Napa: Critique my Day

Sunshine Foods grocery is near the bottom of the hill up to Pride. Trespass (appt only and very small may not have a bathroom) is at the bottom. Good wines, pretty setting, nice people.

Urchin Bistrot / San Francisco

I've been there for drinks twice - yet to eat a full dinner. Note the beignets for dessert are a disappointment - chewy and insubstantial. First time I went the cocktails were well balanced and enjoyed both the mezcal and gin cocktails. The second time the drinks were pretty harsh with the liquor overpowering the favors.

You can get bar seats decently easy at the moment and can order the full menu.

Napa: Critique my Day

Eat at Pride. Beringer is much more crowded and not as picturesque.

Ferry Plaza Farmer's Market - Saturdays [San Francisco]

The market is at its busiest around 11:30 am. Produce is a bit picked over but prepared food is still going strong at that time. Depending on sales produce stalls pack up an hour to half an hour before the end.

Best restaurants in SF for 120-person wedding reception dinner and dance party?

Right there are a decent amount of options for not restaurants. It 's that it needs to be a restaurant space that is a constraint. Catering FYI in the Bay Area can be very expensive unless doing food trucks. Indian or Mexican.

One Brunch or Lunch in San Francisco

Whoops. Apologies, I've eaten at Cotogna during lunch/brunch enough that I forgot, they are closed Sunday during that time.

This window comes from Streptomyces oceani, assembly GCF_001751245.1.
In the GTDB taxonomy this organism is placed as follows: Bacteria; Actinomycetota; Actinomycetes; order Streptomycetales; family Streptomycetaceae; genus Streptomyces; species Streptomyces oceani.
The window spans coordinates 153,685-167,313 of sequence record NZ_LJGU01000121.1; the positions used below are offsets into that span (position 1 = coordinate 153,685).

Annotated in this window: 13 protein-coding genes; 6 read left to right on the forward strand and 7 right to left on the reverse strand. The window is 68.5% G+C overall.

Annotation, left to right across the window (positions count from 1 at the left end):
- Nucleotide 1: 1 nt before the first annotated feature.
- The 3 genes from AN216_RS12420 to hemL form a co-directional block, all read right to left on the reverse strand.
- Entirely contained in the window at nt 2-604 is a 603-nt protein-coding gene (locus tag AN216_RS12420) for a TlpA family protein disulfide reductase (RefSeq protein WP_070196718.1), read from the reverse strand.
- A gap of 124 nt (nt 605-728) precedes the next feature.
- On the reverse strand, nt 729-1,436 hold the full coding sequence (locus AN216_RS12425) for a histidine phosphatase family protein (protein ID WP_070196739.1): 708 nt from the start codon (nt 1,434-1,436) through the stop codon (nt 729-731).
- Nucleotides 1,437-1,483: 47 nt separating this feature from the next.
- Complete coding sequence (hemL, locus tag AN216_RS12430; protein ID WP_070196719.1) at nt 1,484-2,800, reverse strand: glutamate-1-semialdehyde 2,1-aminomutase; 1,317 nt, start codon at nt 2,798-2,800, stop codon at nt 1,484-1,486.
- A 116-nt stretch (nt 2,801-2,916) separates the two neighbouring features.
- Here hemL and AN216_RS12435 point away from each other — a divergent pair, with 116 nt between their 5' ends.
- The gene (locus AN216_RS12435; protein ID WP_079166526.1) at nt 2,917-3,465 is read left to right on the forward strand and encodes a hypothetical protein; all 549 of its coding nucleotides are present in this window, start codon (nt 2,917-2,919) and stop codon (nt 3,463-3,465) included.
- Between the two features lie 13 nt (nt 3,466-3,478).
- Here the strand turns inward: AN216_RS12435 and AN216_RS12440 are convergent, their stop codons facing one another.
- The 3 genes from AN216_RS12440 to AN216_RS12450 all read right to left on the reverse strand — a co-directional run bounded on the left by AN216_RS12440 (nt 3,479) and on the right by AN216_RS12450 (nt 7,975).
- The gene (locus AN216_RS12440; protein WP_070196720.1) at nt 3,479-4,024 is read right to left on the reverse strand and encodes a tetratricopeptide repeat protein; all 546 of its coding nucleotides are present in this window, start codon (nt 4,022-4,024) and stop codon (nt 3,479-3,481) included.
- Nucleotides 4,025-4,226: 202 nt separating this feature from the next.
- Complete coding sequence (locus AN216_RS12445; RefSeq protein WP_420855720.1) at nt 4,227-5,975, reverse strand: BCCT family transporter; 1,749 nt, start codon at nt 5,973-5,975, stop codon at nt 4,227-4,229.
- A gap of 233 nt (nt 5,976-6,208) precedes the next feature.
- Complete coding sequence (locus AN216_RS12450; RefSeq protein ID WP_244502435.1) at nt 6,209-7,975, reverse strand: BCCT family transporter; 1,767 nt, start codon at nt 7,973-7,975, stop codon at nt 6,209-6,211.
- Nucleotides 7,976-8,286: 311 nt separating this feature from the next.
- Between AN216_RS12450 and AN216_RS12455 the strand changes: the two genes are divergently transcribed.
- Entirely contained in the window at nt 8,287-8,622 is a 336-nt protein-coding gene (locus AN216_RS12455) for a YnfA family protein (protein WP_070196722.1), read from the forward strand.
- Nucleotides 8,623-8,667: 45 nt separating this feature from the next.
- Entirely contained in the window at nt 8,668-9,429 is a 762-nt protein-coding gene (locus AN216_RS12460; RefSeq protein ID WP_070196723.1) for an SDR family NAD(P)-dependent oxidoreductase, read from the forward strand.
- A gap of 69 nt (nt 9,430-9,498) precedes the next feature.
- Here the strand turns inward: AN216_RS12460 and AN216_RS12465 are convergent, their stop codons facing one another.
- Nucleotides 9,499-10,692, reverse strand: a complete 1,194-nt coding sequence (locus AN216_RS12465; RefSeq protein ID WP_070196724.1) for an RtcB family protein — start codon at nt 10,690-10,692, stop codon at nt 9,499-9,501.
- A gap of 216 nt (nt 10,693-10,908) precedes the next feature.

The other recs still stand!

Also adding Boulevard and Marlowe, though neither have views - they are easily accessible by car/public transit and are classics SF.

One Brunch or Lunch in San Francisco

On the waterfront near the Ferry Building are Coquetta, La Mar and Waterbar. They are not historic SF, but they are in a great area and the food is good for a view type spot.

Near Ghiradelli is Cotogna, while also not Historic SF, it is a very good representation of SF as it is now, and the food is good.

Best restaurants in SF for 120-person wedding reception dinner and dance party?

You may have to take a long hard look at what you are trying to do. If, it's a restaurant they will want a full buy out if it's a Friday or Saturday night. A full buyout for a space that can acommodate 175 guests (so you can have a dance floor) and is normally 50 pp x 3 seatings per night is 26250. That's just for the food.

So you are either looking for a cheaper restaurant that is say $20 pp or you are looking for a restaurant in the Bay Area that is at half capacity on Friday and Saturday nights (which is probably not a good/popular restaurant).